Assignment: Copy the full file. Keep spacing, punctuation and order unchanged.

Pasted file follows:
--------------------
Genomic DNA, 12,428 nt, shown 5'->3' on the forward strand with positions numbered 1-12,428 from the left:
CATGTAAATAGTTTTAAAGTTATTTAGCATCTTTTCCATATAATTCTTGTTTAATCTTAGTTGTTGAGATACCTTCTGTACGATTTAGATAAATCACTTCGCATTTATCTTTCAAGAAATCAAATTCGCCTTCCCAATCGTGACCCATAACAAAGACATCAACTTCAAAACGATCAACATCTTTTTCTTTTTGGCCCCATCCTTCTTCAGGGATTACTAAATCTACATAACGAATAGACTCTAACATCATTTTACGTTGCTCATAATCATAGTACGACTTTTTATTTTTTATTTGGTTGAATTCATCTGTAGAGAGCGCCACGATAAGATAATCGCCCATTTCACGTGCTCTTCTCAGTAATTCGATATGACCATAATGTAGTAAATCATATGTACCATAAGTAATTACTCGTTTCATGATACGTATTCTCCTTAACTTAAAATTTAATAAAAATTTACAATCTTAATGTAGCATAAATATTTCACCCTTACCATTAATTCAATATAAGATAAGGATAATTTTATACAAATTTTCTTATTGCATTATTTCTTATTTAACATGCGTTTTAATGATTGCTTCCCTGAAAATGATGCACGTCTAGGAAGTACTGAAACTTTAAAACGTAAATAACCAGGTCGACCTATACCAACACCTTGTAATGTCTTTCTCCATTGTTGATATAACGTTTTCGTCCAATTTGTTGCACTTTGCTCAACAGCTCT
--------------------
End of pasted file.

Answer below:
Genomic DNA, 12,428 nt, shown 5'->3' on the forward strand with positions numbered 1-12,428 from the left:
CATGTAAATAGTTTTAAAGTTATTTAGCATCTTTTCCATATAATTCTTGTTTAATCTTAGTTGTTGAGATACCTTCTGTACGATTTAGATAAATCACTTCGCATTTATCTTTCAAGAAATCAAATTCGCCTTCCCAATCGTGACCCATAACAAAGACATCAACTTCAAAACGATCAACATCTTTTTCTTTTTGGCCCCATCCTTCTTCAGGGATTACTAAATCTACATAACGAATAGACTCTAACATCATTTTACGTTGCTCATAATCATAGTACGACTTTTTATTTTTTATTTGGTTGAATTCATCTGTAGAGAGCGCCACGATAAGATAATCGCCCATTTCACGTGCTCTTCTCAGTAATTCGATATGACCATAATGTAGTAAATCATATGTACCATAAGTAATTACTCGTTTCATGATACGTATTCTCCTTAACTTAAAATTTAATAAAAATTTACAATCTTAATGTAGCATAAATATTTCACCCTTACCATTAATTCAATATAAGATAAGGATAATTTTATACAAATTTTCTTATTGCATTATTTCTTATTTAACATGCGTTTTAATGATTGCTTCCCTGAAAATGATGCACGTCTAGGAAGTACTGAAACTTTAAAACGTAAATAACCAGGTCGACCTATACCAACACCTTGTAATGTCTTTCTCCATTGTTGATATAACGTTTTCGTCCAATTTGTTGCACTTTGCTCAACAGCTCT